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Logo of nihpaAbout Author manuscriptsSubmit a manuscriptHHS Public Access; Author Manuscript; Accepted for publication in peer reviewed journal;
Surg Gynecol Obstet. Author manuscript; available in PMC 2010 December 23.
Published in final edited form as:
Surg Gynecol Obstet. 1970 February; 130(2): 316–321.
PMCID: PMC3008813


There is a widespread interest in the experimental and clinical problems inherent in the transplantation of tissues and organs. There is a pervading spirit of optimism about the practical use of grafting procedures tempered by a realization of their imperfections.


There is no way that widespread and efficient utilization of organ homografts will ever be possible without major new developments in organ preservation which will allow banking for weeks or months. With the vital organs, the progress in this direction has been minor; almost all the investigations have been found to be concerned either with short range conservation or else with the pathophysiology of ischemic damage.


Brodman has shown a self-perpetuating effect of ischemia in rabbit kidneys caused by an intermittent holdup of blood flow at the efferent arterioles at some time after initially satisfactory revascularization. Under similar experimental conditions, Nanninga demonstrated a protective effect of ethacrynic acid and furosemide upon rat kidneys, provided that the drugs were administered at the beginning of the interval of vascular cross clamping. The reason for the benefit is not clear.

McCullough, Jacobs, and Halasz described kidney preservation, perfusing a fluorocarbon in a cold salt solution emulsion a t low flow rates. Fluorocarbon is a chemically inert liquid which allows for the exchange of carbon dioxide and oxygen but not of other metabolites. Canine kidney autografts could be kept viable for as long as 24 hours.

An argument for simplicity of short term preservation was contained in the results of another canine study by Martin. He found that kidney autografts which were protected by surface cooling alone remained in good condition for as long as eight hours after nephrectomy. In clinical practice, this should be sufficient time to find a recipient on the basis of histocompatibility matching and even to fly a renal homograft from one city to another.


Two studies with excised canine hearts are of interest because of the similarity of results, despite different experimental conditions. McCord removed the hearts and made no attempt whatever to protect the anoxic organs, whereas Lande used relatively sophisticated perfusion with oxygenated blood. Under both circumstances, the decay of quality of the hearts became pronounced after about two hours. As the organs became unacceptable, oxygen consumption fell. Perhaps the results highlight the inadequacies of presently available means of supporting the artificial circulation of single organs.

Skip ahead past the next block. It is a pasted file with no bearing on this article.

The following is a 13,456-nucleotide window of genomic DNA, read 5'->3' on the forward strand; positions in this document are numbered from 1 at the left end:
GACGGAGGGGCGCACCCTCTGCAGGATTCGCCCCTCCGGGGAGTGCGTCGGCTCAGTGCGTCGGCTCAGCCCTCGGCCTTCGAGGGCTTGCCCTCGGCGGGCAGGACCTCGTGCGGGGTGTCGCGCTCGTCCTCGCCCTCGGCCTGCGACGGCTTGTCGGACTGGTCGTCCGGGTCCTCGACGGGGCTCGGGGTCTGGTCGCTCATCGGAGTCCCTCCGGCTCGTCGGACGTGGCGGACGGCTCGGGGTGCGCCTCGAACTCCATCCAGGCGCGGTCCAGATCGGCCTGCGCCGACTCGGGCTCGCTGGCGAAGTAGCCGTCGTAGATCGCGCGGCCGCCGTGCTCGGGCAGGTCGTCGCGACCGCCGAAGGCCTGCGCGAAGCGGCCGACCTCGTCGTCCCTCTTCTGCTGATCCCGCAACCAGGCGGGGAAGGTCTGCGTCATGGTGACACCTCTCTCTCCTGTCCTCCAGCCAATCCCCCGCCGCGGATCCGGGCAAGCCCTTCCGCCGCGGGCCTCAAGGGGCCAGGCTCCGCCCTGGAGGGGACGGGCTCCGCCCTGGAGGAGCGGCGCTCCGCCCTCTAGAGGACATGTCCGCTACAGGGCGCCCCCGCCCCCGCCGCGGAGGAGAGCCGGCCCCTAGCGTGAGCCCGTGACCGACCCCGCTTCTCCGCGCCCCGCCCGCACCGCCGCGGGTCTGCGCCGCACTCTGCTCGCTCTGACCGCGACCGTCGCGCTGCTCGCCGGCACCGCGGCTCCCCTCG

Some of the most interesting observations on preservation have been made by Abbott, who tested freeze-dried skin in mice for its ability to sensitize recipients to subsequent, similarly processed grafts or to fresh tissue from the same donor strain. There was no loss of antigenicity with freezing alone, but after freezing and lyophilization, histocompatibility antigens could no longer be identified or could second set reactions be induced. At a practical level, the clinical implication is that this kind of biologic dressing can be used without the danger of recipient sensitization.


Efforts to sharpen the criteria of diagnosis of homograft rejection are still being made, even with the kidney. Andrews, Coppola, and Villegas re-examined urinary and serum concentrations of lactic dehydrogenase and one of its isoenzymes, alpha hydroxybutyric dehydrogenase, as indexes of either physical or immunologic injury to renal homografts or autografts. With kidney damage, there were elevations with both measures, but the organ specificity was greater with the isoenzyme.